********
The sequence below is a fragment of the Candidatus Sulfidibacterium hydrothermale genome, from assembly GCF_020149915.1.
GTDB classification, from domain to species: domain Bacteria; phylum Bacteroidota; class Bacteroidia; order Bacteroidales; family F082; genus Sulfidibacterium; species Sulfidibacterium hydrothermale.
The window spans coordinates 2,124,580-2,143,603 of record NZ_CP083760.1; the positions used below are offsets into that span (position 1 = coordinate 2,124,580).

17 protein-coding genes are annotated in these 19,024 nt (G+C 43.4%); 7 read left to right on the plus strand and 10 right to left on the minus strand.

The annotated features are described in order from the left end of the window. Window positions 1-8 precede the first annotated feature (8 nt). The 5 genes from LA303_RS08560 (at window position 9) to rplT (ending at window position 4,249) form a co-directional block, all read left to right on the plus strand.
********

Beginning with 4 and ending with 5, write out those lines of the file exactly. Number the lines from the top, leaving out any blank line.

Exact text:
17 protein-coding genes are annotated in these 19,024 nt (G+C 43.4%); 7 read left to right on the plus strand and 10 right to left on the minus strand.

The annotated features are described in order from the left end of the window. Window positions 1-8 precede the first annotated feature (8 nt). The 5 genes from LA303_RS08560 (at window position 9) to rplT (ending at window position 4,249) form a co-directional block, all read left to right on the plus strand.